Is incorporation worth it?

Is it worth it to incorporate or to form a limited liability company? For many businesses, the answer is probably no.

There is a myth – a dangerous one, actually – that the formation of a limited liability entity (LLC/corporation) protects the owners from getting sued. This is mostly false. There are a number of ways to get around the limited liability shell: theories of negligence aimed at the owner as manager/worker, theories of negligent entrustment of say a company car to an obviously negligent employee, in some states piercing the corporate to protect an undercapitalized entity from harming a “paramount equity”, professional liability that cannot be ducked through a limited liability shell, co-signatures on debts or credit accounts (usually required for new businesses, etc.) In some states, if an LLC or corporation acts beyond its narrowly defined entity purpose as stated on its charter, in some states its acts may be considered the acts of individuals and not of the company, i.e. direct personal liability. A corporation or LLC may lapse through failure to pay annual franchise taxes, or failure to hold regular meetings and make annual accounting statements properly, depending on the state.

None of this makes a limited liability company or a corporation per se a bad idea; some protection is better than no protection and it’s not necessarily easy to get around the limited liability shield in all cases. But the idea that a negligent driver can mow someone down on a street, then claim no personal liability because he was doing the business of the company that he owns, is preposterous – even if he was driving a car titled in the company name.

The following factors (among others) increase the usefulness of corporate/LLC liability protection:

1) Multiple employees
2) Hazardous materials or activities
3) No co-signatures needed from main creditors/lenders (rare for new business)
4) No professional liability (i.e. lawyers and doctors generally cannot get out malpractice exposure through limited liability)
5) Multiple owners currently or anticipated
6) Specific intent to sell the business at some point
7) High capital investment in the business (i.e. a shoestring business more likely to be considered “undercapitalized” anyway.)

The downside of limited liability company and corporation protection: annual franchise fees, accounting and paperwork compliance, probably increased tax compliance, exposure to some additional taxes (for corporations, salaries of owners are subjected to unemployment taxes in MD and many other states and for C corps, potential double taxation).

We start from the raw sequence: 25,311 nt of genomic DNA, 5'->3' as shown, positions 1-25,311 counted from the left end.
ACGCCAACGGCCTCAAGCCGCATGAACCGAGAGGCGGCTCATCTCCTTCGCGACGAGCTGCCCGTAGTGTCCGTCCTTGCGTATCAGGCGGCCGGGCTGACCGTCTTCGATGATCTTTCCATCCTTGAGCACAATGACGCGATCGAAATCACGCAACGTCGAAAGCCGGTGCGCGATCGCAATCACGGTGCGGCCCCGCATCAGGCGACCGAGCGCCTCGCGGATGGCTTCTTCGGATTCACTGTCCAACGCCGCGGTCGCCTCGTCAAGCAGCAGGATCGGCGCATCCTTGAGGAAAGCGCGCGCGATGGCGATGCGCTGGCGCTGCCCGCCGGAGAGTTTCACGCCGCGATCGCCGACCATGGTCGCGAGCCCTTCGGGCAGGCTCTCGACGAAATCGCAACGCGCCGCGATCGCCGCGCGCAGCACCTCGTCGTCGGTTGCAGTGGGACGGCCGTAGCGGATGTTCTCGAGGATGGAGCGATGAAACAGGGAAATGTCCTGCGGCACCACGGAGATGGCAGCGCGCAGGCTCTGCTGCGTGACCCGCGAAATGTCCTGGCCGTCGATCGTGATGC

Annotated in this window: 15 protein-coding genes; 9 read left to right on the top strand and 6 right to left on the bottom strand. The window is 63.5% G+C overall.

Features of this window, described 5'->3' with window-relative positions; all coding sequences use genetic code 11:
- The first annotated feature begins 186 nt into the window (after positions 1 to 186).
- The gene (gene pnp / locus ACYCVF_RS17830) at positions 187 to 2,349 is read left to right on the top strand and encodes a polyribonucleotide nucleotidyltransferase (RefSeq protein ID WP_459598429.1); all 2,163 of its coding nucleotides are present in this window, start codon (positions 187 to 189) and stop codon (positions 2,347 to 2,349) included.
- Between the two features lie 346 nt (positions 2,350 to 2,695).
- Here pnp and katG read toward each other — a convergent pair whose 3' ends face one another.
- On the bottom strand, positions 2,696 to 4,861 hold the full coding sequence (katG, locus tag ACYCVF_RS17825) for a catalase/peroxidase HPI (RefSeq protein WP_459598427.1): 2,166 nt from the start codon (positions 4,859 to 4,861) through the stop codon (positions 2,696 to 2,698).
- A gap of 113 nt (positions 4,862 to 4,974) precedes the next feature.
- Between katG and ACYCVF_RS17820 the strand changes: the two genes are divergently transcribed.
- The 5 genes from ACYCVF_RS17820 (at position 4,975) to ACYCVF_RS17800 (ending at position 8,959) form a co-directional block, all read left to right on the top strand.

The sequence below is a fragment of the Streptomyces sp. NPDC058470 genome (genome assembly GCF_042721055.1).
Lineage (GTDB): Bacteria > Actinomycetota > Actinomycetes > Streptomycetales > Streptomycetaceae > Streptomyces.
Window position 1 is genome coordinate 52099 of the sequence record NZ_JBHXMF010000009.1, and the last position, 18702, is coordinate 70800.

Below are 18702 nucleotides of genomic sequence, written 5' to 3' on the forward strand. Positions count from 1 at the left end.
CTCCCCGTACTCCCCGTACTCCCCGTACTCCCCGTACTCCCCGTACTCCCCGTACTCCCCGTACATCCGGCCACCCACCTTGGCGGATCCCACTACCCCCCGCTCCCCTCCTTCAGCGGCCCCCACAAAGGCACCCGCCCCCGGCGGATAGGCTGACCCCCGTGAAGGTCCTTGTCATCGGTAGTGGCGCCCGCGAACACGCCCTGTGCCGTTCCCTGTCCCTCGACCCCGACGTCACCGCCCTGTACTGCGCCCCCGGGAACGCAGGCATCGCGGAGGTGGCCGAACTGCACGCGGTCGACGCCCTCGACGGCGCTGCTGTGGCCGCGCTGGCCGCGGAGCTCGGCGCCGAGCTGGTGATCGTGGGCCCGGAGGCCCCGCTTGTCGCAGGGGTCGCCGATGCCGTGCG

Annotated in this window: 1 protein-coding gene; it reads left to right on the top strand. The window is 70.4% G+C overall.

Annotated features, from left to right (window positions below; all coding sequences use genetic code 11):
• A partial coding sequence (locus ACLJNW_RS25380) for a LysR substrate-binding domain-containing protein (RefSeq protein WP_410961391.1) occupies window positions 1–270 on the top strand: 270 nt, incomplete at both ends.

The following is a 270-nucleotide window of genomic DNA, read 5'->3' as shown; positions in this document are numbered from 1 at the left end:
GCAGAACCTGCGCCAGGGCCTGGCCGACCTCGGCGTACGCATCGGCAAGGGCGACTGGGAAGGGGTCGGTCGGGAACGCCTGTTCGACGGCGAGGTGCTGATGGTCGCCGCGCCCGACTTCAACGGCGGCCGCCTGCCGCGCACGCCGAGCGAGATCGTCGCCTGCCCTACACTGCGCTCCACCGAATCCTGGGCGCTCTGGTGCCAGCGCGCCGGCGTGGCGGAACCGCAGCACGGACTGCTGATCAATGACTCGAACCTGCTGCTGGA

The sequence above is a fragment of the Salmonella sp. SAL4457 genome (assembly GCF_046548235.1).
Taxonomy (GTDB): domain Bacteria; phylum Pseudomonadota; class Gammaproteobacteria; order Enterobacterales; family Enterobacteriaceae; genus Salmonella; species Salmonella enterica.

There is for some owner-operators a tax advantage in using an S-corp, namely the lack of self-employment taxes or their equivalent on profits about the owner’s salary. This is more likely to be beneficial in companies well-leveraged with employees where the owner can credibly claim that the profits came from the activities of others, not of herself. If you are the only employee in the company, it’s hard to argue that your compensation is a return to your capital (i.e. no employment taxes) rather than to your labor (i.e. taxed for FICA) unless your business is unusual, heavily capitalized or relies heavily on passive income such as rent or royalties. For many businesses, the S-corp doesn’t provide much help. Professional service corporations that organize under subchapter C do get some tax advantages in terms of benefit plans but their profits are subjected to brutally high federal taxation rates above the ordinary subchapter C rate brackets.

One advantage of a corporation is that for some taxpayers, the business may look less attractive for an audit. A self-employed person netting pre-tax $120K off of $190K gross looks “juicier” for an IRS audit than does an employee making $100K salary and a minimal K-1 profit, and a business corporation paying her maybe $7-8K in profits (after employment taxes) off of $190K in gross revenue. But for many start-ups, this is not the likely profile.

For professionals, it’s unlikely (though conceivable) that a purchase price exists practically for the solo practice, incorporated or not, when it’s even permitted ethically; more likely is a merger with another practice and even more likely in many professions is the abandonment by the professional of the prior solo practice entity and joining with the new one, stripping the “portable” client work and maybe bringing some physical assets from the professional corporation or LLC along for the ride. A limited liability entity makes this process more complex in terms of accounting and wind-up.

For entrepreneurs looking to build up their businesses and get bought out, LLCs and C-corporations are the best bet; S-corporations are limited in their number of owners and cannot be owned by non-resident foreign corporations or individuals. But many small businesses don’t have that as a goal for a number for reasons and for many of those businesses, corporate or LLC formation is not particularly useful. Even for businesses that have limited liability protection, nothing beats insurance that covers the business, its owners and the officers/directors (so-called “D+O” coverage.) That coverage should be a priority for any business that actually cares about limited liability.

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